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Oxidative Damage And Pharmacokinetics Of The Benzonitrile Herbicide, Pendimethalin In Rat | 52231

Journal of Neuroscience and Neuropharmacology
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Oxidative damage and pharmacokinetics of the Benzonitrile herbicide, Pendimethalin in rat

4th Global Experts Meeting on Neuropharmacology

Ahmed K Salama, Khaled A Osman, Ahmed S El-Bakary and Maher S Salama

Majmaah University, KSA Alexandria University, Egypt

ScientificTracks Abstracts: Neurochem Neuropharm

DOI: 10.4172/2469-9780.C1.002

The oxidative damage and pharmacokinetics of pendimethalin were studied in male rat. Rats were divided into four groups. To conduct the pharmacokinetic study, the 1st group received a single oral dose of 109 mg pendimethalin /kg body weight and the 2nd group received a single oral dose of corn oil and served as control. To conduct the oxidative damage study, the 3rd group received four oral doses of 109.4 mg/kg b.wt every other day and the 4th group received corn oil as the same manner and served as control. Rats of 1st and 2nd groups were killed after 0.5, 1, 3, 6, 12, 24, 48, 72, 120, and 168 h. Pendimethalin was readily absorbed and subsequently distributed throughout the body. The peak concentrations of the herbicide reached in serum, liver and kidney at 12 h and in brain at 24 h following administration. The compound began to decline in all tissues as time passed. Pendimethalin disappeared biexponentially from serum, liver, kidneys and brain. The terminal half-life t½ of pendimethalin was 14.0, 15.0, 2.5, and 29.0 h for the serum, liver, brain and kidneys, respectively. At termination of 168 h, the urinary and fecal cumulative excretion rose to 23.81 and 71.21%, respectively. Rats of 3rd and 4th groups were killed 24 h after the last dose. Exposure of rats to pendimethalin caused a significant increase in tissue MDA, LDH and ALP levels as compared to controls. The activities of catalase (CAT) in serum, liver and kidney were significantly increased, while brain CAT activity was significantly decreased due to pendimethalin treatment. Our results indicated that there was no tendency for pendimethalin to retain in rat tissue. The results also showed that pendimethalin exposure had profound influence on the oxidative stress markers and enzyme activities of the exposed male rat and these enzymes can be used as biomarkers in determining pendimethalin toxicity.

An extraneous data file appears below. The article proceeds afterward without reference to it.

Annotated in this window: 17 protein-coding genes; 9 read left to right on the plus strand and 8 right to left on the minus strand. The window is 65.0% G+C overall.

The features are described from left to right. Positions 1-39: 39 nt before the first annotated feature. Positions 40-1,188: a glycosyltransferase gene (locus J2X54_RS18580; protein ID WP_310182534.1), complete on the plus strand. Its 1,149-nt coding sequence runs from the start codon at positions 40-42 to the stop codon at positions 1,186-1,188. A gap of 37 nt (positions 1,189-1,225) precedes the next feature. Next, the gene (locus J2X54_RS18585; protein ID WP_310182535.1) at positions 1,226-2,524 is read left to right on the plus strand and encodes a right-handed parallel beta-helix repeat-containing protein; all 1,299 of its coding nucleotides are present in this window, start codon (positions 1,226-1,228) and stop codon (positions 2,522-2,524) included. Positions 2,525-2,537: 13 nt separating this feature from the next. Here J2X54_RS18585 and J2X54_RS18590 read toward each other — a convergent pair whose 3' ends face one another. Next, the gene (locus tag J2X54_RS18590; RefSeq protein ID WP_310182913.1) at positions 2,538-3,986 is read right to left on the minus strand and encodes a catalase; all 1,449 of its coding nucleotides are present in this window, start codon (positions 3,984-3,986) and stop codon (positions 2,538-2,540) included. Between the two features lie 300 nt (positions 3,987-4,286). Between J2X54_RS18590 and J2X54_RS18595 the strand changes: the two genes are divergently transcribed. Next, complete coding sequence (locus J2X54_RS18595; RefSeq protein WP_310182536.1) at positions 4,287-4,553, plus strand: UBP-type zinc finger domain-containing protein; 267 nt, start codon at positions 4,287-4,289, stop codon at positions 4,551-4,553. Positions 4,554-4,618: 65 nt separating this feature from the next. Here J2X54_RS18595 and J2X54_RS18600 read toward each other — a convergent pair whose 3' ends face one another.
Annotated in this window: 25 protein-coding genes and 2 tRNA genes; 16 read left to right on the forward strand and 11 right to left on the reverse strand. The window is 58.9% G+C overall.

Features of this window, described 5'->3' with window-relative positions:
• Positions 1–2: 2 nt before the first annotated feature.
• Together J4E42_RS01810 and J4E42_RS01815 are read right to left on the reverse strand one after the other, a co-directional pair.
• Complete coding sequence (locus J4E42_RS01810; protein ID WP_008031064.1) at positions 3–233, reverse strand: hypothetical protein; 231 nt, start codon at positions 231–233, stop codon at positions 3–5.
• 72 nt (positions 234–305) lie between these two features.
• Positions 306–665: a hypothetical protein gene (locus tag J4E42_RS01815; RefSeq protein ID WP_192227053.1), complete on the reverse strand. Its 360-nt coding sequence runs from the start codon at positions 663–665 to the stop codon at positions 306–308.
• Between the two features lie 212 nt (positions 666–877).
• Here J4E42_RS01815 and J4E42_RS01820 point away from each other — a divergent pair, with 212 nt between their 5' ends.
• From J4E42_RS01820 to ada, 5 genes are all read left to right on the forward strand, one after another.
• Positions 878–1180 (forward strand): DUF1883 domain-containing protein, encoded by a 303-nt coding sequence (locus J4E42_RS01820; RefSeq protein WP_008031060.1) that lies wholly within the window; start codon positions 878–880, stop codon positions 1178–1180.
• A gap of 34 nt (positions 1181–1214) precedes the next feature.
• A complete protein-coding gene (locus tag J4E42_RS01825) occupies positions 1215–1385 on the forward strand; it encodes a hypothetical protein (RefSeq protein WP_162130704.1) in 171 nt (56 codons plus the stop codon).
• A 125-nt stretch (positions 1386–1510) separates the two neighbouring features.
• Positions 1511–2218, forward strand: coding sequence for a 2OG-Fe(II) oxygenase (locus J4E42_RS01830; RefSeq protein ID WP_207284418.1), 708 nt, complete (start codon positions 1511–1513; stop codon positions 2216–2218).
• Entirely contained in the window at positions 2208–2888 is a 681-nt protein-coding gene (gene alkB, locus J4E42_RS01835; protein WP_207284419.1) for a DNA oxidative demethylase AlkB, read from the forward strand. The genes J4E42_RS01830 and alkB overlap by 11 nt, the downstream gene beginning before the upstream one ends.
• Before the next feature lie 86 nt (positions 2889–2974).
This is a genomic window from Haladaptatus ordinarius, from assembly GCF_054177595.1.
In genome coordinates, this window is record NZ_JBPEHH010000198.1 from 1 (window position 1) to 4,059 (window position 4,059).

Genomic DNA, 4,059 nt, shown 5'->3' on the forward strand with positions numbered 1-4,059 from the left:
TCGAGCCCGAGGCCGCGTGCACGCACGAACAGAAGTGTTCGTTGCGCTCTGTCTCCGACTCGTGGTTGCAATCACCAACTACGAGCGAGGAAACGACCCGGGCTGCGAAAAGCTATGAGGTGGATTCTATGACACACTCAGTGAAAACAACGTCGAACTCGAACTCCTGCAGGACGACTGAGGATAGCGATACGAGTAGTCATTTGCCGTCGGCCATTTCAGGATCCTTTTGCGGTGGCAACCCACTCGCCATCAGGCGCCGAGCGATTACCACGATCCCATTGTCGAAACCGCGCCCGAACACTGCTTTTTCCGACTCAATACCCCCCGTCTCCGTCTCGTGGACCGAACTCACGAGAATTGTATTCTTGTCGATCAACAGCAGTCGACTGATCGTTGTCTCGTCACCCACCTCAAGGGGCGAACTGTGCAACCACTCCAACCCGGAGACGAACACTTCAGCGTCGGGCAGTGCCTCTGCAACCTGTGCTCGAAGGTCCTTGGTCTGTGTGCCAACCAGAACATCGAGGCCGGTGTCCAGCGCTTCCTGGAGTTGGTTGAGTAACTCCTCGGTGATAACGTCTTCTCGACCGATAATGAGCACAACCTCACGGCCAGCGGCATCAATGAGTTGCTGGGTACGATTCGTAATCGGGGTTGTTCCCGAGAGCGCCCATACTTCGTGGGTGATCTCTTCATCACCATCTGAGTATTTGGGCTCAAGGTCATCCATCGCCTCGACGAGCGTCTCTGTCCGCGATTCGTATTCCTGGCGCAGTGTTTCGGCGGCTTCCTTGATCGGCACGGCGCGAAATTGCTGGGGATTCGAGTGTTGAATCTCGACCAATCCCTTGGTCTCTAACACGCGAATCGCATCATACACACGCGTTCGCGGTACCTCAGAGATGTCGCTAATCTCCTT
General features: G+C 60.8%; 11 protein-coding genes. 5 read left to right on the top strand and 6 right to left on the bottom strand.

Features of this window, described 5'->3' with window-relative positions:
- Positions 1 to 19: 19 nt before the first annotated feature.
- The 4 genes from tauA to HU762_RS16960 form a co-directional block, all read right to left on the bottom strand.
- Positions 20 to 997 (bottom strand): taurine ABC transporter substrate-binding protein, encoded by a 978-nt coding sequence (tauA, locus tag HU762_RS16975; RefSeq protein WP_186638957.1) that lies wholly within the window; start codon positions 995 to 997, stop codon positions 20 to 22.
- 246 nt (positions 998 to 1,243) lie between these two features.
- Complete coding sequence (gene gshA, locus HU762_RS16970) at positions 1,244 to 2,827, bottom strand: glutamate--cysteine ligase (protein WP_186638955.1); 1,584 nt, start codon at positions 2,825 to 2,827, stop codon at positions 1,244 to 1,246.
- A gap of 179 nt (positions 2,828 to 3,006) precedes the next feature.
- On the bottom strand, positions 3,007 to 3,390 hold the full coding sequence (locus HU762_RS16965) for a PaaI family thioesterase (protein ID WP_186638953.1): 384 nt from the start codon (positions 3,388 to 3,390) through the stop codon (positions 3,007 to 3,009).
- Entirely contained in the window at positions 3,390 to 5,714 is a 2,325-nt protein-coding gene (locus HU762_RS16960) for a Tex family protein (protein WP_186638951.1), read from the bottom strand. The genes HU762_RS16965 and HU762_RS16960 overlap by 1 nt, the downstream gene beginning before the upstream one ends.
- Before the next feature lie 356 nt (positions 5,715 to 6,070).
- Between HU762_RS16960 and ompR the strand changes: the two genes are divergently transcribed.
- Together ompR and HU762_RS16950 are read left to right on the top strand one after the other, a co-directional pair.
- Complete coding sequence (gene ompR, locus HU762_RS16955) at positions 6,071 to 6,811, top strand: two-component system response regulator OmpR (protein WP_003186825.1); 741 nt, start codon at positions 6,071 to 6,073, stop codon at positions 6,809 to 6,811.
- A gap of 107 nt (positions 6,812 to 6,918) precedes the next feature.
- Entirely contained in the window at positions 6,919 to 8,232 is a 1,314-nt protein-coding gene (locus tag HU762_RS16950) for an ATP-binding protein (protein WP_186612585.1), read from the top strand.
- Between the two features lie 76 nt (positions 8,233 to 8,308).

Ahmed K Salama is a Professor of Applied Chemistry and Toxicology at Majmaah University, KSA and Alexandria University, Egypt. He has been the Head of Medical Laboratories department from 2007 to 2014. He was the Deputy Director of the Medical Laboratories Program at Majmaah University from 2010 to 2014. He obtained his PhD from Duke University Medical Center, North Carolina, USA through a channel system with Alexandria University, Egypt. His overall research interest is directed toward pesticides risk assessment; oxidative stress and tissue damage induced by pesticides; pharmacokinetics and metabolism of pesticides. He has many peer reviewed publications and edited books.

Email: [email protected]